Still, if you see a Fire 7 for sale, and love small but workable writing devices, the Kindle Fire 7 Is a bargain.

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Gene Wilburn is a retired Canadian IT professional who frequently writes on technology topics. His website is located at http://genewilburn.com

The Case for Google Docs

The Case for Google Docs

By Gene Wilburn

For years I resisted using a word processor. My preference is to write with a simple, fast, and uncluttered text editor, such as iA Writer. For things like headings, bold or italic, and links to URLs, I use Markdown notation. I find Word, LibreOffice Writer, Pages, and Scrivener overkill for my needs. Hence it came as a surprise to me to discover that I like using Google Docs.

There were two factors that drove me to try Docs:

  1. The acquisition of a Lenovo C330 Chromebook as a portable writing machine. A browser-oriented laptop, it uses Google Docs by default, and;
  2. The need to store documents where my co-author could access them for collaboration.

Prior to Google Docs I had been storing my plain-text Markdown files in a Dropbox folder. This worked fine when I was writing solo, but it lacked convenient versioning and collaboration tools. I needed both for a book project — Shift Happens — that I co-authored with my wife, Marion.

To further complicate things,  I use a number of devices for writing: Macbook, Chromebook, Linux laptop, iPad, and iPhone, while my co-author uses a Windows laptop. We needed something common to all of them – something to act as a universal host. Google Docs filled that role.

Setting up Google Docs

The first thing I learned about Google Docs is that you also need Google Drive, a separate but related web application. Drive is where you create folders to use to organize your documents, and it allows you to mark a folder as shared, setting it up for collaboration or mutual access.

Any web browser can be used to access Google Docs and Drive, but, on a tablet or smartphone, Docs and Drive are separate apps that need to be installed. With this done, every computing device you own can access your files.

Because docs are stored in Google’s cloud, you never have to worry about losing your work due to disk failure, theft, or fire. It also means that your document is always up to date for both you and your collaborator.

All this assumes you have WiFi access to the Internet, of course, but Google Docs has a provision for working offline when you don’t have access. You can tag any document or set of documents with a “Make Available Offline” feature that stores the document locally as well as at Google. I use this for documents I want to edit while I’m travelling by commuter train into the city, or at least I did in pre-Covid times. When I later connect to the Net, Docs automatically synchronizes the local file with the cloud version.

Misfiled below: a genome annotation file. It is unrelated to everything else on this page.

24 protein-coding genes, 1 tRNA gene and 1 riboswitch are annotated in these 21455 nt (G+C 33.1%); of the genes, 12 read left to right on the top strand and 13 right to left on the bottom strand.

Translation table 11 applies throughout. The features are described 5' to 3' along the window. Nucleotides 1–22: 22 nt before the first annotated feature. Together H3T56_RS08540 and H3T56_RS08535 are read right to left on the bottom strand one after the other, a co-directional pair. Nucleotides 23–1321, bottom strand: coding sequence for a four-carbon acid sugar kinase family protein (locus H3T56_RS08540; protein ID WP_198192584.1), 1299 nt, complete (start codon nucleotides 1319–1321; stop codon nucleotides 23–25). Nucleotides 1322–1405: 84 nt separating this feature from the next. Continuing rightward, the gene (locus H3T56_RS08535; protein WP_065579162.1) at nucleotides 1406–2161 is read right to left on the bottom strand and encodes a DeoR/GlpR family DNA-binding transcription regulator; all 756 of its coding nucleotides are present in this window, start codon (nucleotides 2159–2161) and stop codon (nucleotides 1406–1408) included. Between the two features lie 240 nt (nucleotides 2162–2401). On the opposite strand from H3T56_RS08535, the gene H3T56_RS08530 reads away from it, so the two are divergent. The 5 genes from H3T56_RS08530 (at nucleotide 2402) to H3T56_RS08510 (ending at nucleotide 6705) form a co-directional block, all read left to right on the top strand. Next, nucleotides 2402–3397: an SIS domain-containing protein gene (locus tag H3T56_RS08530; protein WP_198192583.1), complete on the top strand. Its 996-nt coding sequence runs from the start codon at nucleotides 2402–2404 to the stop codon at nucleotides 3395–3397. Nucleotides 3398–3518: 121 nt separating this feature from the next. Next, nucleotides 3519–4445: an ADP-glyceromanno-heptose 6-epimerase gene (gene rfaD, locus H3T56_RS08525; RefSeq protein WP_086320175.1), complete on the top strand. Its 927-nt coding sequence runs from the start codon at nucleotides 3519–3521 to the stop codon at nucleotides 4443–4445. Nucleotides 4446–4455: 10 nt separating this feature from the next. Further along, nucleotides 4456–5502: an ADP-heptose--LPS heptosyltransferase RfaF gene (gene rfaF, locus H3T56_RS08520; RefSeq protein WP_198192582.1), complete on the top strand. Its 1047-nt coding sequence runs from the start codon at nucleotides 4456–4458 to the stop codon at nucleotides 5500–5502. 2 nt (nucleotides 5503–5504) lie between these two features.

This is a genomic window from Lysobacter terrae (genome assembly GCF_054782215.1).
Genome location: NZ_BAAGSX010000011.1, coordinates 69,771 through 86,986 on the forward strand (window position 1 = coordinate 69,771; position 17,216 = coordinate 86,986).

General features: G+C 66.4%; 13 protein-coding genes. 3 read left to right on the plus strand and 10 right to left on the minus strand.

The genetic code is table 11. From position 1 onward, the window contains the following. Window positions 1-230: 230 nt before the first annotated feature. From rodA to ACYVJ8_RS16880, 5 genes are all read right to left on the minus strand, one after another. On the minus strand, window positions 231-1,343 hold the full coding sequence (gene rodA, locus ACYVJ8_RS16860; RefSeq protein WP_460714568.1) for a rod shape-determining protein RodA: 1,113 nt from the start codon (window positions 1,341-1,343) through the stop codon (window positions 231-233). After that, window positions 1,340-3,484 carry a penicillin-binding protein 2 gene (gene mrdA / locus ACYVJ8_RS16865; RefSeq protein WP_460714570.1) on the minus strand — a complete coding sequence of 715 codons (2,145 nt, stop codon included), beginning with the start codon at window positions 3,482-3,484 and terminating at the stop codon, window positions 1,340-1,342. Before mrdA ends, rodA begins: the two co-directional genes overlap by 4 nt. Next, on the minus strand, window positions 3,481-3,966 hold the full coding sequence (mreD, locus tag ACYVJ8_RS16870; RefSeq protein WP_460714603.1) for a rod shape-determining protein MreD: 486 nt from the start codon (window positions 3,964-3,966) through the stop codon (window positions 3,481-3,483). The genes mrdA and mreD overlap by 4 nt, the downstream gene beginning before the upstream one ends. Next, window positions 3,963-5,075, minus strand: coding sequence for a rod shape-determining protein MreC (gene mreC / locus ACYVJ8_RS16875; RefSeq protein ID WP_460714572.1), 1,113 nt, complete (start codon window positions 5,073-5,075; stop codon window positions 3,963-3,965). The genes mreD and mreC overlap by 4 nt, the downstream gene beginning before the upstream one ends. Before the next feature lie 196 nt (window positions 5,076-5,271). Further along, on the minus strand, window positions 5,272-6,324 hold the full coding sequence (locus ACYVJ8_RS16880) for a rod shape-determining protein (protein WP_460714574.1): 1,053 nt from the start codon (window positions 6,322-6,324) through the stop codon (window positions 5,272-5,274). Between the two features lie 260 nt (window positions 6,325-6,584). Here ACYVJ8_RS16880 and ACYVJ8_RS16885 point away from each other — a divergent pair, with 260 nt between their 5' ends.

Version Control

Whether you’re writing by yourself or with a co-writer, Google Docs offers outstanding version control. Docs tracks your changes and keeps copies of your editing sessions, automatically, in the background. Available from File > Version History, you can inspect the edits in various versions going back in time. This offers the peace of mind that allows you to flail away at a draft, knowing you can restore from an earlier version if you mess things up. Versioning also shows you which collaborator made which changes to a document.

Simultaneous Editing

One of the impressive features of Google Docs is that it allows you and a collaborator to edit together in real time. My wife and I used this feature extensively while revising chapters of our book. Sitting in the same room, each of us with a device open to the shared document, we could each see what the other was doing, and any changes made by one of us quickly showed up on both screens.

This meant we could discuss the wording of the text, decide on changes, and see those changes reflected in real time when one of us typed them in. Although we were in the same room, connected to WiFi, this could also be done while in a Zoom session or on a phone call with a distant collaborator.

Download Formats

Not only does Google Docs act as a kind of universal host, it’s also a kind of universal donor. It can export (File > Download) to a number of highly useful formats: docx, odt, rtf, pdf, text, html, and epub. When I’m using Google Docs with Markdown notation, as I did for our book collaboration, I export as plain text.

From Google Drive, you can batch download any number of tagged files at a time. When you choose this option, the files are converted to .docx and placed in a single compressed zip file. There are no other options for batch downloading.

For our book project, we would batch download our files and run a custom script to unzip them and convert them to LaTeX files for typesetting.

Document Map

Another useful feature of Google Docs is its ability to display a document outline beside the document being worked on. This is similar to “document maps” in other word processors. The outliner is based on assigned heading levels. You could outline an entire story using headers, then fill in the details later.

Conclusion

All in all, I found Google Docs to be a solid writing tool. With its highly useful versioning, its excellent support for collaboration, and its comprehensive export features, Docs could easily become the centre of any writer’s workflow.

This is not to dismiss other excellent writing tools, and if you’re already happy with your setup, there’s no compelling reason to change. But if you’re not totally convinced about your current editor, Google Docs is well worth taking for a spin. You may find it liberating to know your files are safe, in sync, and accessible through any computing device you may own. Its attractiveness is not lessened by being accessible for free, with no upfront or ongoing subscription costs. Of all the writing tools out there, Google Docs stacks up highly favourably. Recommended.

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Gene Wilburn is a retired Canadian IT professional who frequently writes on technology topics. His website is located at http://genewilburn.com